Thursday, May 31, 2012

Pretty in Pink: Beet Risotto

We've been battling the beet for some time around our house. What was once a reviled vegetable by my spouse is now beloved and, yes, requested even. In fact, requested often enough (and in season twice a year here) that I'm starting to dig a bit deeper to create new recipes for this root.

The Roasted Beet salad dressing and the Blueberry-Beet Smoothie from our book are still my favorites, but this shocking pink risotto is right up there. It looks stunning on a plate, too, once you get past the notion that this would be something my kiddo's "Barbie Celebrity Chef" (courtesy of her aunt) would whip up if it were just sparkly as well as pink — and if I had not already vacuumed up most of her tiny cooking utensils.

Beet and Goat Cheese Risotto
3 beets, stemmed and washed
3/4 cup arborio rice
1 tbs. olive oil
3 to 3-1/4 cups hot chicken stock
1 sprig rosemary, chopped
2 oz. fresh goat cheese, crumbled
Salt and pepper to taste

Preheat the oven to 400 degrees. Place the washed beets in foil and wrap well. Roast for about 60 minutes, until fork tender. When cool, rub beets with paper towel and skins slip off easily. You can do this step the day before and refrigerate the beets. Dice them to 1/4-inch dice.

In a small pan, heat the chicken stock over medium heat and keep hot to add to the rice. Heat a larger saucepan, add the olive oil. Saute the arborio rice for about three minutes until translucent and just slightly golden. Add a cup of hot stock to the rice, stirring occasionally until the stock is absorbed. Continue adding stock by the half cup, then stirring to prevent sticking. The rice releases a lot of its starch with this method, giving risotto its creamy texture. Aim for an al dente texture to the rice grains and a creamy consistency overall.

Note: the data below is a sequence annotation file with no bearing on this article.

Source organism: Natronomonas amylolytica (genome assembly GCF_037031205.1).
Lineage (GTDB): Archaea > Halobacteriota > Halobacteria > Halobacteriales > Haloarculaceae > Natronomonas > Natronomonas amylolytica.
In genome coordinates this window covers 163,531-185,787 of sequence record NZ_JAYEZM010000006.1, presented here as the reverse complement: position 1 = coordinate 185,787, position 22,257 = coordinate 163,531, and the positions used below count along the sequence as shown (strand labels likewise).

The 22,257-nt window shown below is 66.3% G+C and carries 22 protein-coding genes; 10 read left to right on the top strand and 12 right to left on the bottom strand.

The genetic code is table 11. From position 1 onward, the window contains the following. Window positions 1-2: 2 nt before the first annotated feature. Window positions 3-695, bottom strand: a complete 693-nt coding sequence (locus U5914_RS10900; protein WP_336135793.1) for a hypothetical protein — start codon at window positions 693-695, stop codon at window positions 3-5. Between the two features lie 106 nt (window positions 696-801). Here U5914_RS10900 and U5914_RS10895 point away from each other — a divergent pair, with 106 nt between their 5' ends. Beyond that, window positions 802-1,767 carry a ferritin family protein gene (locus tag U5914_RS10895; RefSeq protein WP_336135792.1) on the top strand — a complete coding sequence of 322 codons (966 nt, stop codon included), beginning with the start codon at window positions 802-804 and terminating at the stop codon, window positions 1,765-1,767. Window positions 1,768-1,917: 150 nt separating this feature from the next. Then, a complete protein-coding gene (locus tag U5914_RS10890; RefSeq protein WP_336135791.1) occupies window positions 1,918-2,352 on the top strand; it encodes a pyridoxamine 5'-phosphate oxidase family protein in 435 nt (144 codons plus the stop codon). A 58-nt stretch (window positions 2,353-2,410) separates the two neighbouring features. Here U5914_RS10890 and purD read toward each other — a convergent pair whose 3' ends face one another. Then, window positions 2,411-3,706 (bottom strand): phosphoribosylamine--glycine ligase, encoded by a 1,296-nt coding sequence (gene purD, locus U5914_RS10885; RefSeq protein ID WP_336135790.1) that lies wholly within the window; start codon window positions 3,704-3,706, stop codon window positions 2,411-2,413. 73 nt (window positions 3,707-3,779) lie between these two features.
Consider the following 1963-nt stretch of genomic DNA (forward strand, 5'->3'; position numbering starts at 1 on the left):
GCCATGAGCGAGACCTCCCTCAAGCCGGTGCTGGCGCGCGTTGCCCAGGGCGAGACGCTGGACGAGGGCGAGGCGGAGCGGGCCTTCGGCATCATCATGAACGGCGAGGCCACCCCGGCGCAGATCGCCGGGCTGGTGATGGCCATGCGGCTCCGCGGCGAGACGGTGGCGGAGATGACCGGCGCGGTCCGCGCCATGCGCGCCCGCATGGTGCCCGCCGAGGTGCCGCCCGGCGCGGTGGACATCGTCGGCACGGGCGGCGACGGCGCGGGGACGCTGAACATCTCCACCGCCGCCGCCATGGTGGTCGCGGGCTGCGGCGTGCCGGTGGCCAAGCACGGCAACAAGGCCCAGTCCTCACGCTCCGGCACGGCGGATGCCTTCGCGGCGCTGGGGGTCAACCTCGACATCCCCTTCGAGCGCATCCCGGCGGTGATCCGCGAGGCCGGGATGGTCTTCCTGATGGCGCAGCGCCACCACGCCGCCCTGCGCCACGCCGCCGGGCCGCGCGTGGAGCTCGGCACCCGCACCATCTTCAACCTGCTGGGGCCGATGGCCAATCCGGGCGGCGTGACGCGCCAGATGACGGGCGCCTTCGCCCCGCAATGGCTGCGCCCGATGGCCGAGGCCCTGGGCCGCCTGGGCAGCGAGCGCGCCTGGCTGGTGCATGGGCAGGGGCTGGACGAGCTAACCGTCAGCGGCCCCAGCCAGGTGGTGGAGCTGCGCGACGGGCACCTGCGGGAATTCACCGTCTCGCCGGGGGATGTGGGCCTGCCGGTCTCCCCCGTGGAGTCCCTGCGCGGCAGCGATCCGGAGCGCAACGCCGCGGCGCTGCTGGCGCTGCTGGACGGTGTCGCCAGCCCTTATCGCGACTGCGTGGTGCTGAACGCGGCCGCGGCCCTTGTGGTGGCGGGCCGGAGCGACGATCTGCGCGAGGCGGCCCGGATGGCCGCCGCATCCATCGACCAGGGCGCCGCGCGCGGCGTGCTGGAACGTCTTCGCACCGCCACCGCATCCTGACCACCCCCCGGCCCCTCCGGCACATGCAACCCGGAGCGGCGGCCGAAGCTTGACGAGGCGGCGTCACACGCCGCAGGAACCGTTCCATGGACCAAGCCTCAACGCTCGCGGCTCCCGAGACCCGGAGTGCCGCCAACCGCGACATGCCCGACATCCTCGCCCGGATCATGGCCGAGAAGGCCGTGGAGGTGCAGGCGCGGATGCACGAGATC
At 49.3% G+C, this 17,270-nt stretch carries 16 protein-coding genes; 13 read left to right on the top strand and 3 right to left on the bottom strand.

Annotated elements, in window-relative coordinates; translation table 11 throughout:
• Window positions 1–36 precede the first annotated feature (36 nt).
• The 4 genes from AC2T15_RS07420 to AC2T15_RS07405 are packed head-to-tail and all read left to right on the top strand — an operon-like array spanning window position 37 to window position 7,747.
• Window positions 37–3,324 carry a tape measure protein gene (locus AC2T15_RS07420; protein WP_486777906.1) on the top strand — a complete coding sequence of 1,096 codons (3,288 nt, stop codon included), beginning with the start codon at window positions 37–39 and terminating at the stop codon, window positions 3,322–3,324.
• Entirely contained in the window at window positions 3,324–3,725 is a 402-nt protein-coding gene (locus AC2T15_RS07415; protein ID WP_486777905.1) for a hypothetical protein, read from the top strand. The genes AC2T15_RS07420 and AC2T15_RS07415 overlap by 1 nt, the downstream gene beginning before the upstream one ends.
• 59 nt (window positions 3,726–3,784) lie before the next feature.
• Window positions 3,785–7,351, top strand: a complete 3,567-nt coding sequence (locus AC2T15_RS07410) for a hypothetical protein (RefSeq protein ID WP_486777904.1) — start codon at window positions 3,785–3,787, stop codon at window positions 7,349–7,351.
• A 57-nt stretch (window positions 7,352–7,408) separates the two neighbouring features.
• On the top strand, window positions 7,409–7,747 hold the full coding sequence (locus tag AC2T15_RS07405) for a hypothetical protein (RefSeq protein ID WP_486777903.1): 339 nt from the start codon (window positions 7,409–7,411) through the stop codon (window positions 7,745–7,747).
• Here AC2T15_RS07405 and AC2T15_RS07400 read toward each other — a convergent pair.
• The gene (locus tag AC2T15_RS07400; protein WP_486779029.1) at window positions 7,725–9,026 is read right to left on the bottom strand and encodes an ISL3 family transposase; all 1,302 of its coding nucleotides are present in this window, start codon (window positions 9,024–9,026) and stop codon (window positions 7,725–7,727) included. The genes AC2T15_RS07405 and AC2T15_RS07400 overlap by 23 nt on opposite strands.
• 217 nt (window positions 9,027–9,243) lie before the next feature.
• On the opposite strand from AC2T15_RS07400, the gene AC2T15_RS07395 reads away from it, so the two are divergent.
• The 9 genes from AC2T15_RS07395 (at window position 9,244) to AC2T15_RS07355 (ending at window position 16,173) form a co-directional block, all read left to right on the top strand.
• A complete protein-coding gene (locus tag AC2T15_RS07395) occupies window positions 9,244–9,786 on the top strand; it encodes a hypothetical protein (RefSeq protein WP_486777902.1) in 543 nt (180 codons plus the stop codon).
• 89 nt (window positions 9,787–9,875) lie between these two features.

Note: you can use this basic risotto recipe to create other recipes, too. It makes about 3 cups of risotto.

Gently fold in the goat cheese and rosemary. Add the beets, gently folding, again, until the risotto takes on a bright pink hue, but the beets are not mashed. Salt and pepper to taste. You'll need less salt if you used commercial stock that is not low sodium, so add carefully, tasting first.

Thursday, May 24, 2012

Beet and Microgreens Salad

I like adult food as much as the next Mom. Sometimes, I just have to channel my inner five-year-old to get the kid to enjoy adult food as much as I do.  Hot pink adult food, with tiny, little perfect lettuces and fluffy goat cheese. Otherwise known as roasted beet dressing with microgreens if you want to be mature about it. Where's the fun in that?

Beets are still hit and miss for the kiddo, unless I am Dan Barber, but that's a different story. I'll get to that. Back to reality here. The kid eyes her hot pink salad with skepticism. I see this.

"You know what? If you eat a lot of beets, it will be red when you have to 'go.'" Intrigued look. "Plus, look at this!" I stick my tongue out, my bright, bright pink tongue. "Cool, huh?"

Yes, yes I am, like, five years old sometimes. I'm okay with this. The kid powers down a huge bite of beet and beet dressing.

"Mmmm." She likes it. My work is done. Except for a few more rounds of comparing how pink our tongues are.

Beet Dressing with Microgreens

3 medium beets, stems removed, washed, roasted as below

Dressing ingredients:
1/4 cup white balsamic vingar
1/2 cup olive oil
1 tbs. Dijon mustard (or honey, if you have picky kids)
Salt and pepper to taste

Salad Greens:
2 cups microgreens
1/2 lemon, juiced